A few weeks ago, I wrote here about how safety violations are being tracked and used in the Federal Motor Carrier Safety Administration’s Pre-employment Screening Program, a program that relies on its safety database. Just before Thanksgiving, the FMCSA announced a change to the way that violations are reported to that database, which it also uses in the agency’s relatively new Comprehensive Safety Accountability program. There’s a lot at stake for truckers and trucking companies in these changes, because the way violations are reported can influence hiring decisions and the chance of a serious semi truck accident lawsuit. According to Land Line magazine, the magazine of the Owner-Operator Independent Drivers Association, the change will create a uniform nationwide system for removing incorrect reports.
The database, called the Motor Carrier Management Information System, contains information about roadside inspections, violations of safety rules, citations and crash reports. The PSP program permits employers and employment screeners to check that information for a driver before he or she is hired. The CSA program determines safety rankings for trucking companies, by weighting safety violations and assigning a score. Those safety rankings are public, which has led many trucking companies to worry that they could be used against them in a tractor-trailer accident lawsuit. As a result, there’s great interest in correcting incorrect records. Prior to this change, if a driver wanted to update a record—say, because a ticket was dismissed—he or she could contest the data, but there was no policy for removing the record from MCMIS. This created inconsistencies between different states.
With the change, there will be a uniform policy for handling these challenges, leading to a more reliable national safety database. If a ticket is dismissed or a driver is found not guilty, the record will simply be removed. The records of drivers who must pay fines or fees will show a conviction, even if the actual ticket is dismissed. If the driver is convicted of something other than the violation alleged by the ticket, a note will be added to the original violation saying so. For CSA purposes, the weight of the changed conviction will be the lowest weight out of either the original charge or the charge of conviction. The change will not be retroactive, which means drivers’ PSP records may still reflect incorrect citations from before it is made. The public has 30 days to comment on the proposed change.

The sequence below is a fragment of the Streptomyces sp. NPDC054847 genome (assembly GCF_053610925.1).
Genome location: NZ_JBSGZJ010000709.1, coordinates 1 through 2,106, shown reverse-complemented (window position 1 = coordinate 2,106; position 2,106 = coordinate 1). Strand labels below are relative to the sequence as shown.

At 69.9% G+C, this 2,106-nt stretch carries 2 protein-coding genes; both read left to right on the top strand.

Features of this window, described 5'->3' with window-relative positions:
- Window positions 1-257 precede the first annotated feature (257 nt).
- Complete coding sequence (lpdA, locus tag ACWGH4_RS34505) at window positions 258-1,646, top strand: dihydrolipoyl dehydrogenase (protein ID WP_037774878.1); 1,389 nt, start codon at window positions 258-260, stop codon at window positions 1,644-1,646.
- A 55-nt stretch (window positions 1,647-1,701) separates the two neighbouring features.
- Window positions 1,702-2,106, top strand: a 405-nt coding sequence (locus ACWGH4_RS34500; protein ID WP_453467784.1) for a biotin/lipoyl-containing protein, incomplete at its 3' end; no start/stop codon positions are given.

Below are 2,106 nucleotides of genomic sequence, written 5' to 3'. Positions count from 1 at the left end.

Drivers commenting on this article seem to have a low opinion of the PSP and CSA programs to start with, and suggest that the federal government is not making the change retroactive because it doesn’t want to admit it was wrong. I suspect there are practical impediments, but in any case, I also believe more information for the public is better. This change will provide that information, by giving us a fuller picture of the resolution of drivers’ safety violations. This will help make everyone safer, by letting trucking companies weed out people with consistent safety problems that might someday lead to a serious 18-wheeler crash. People who control huge multi-ton vehicles should be held to a higher safety standard, and I applaud the FMCSA for taking steps to do that.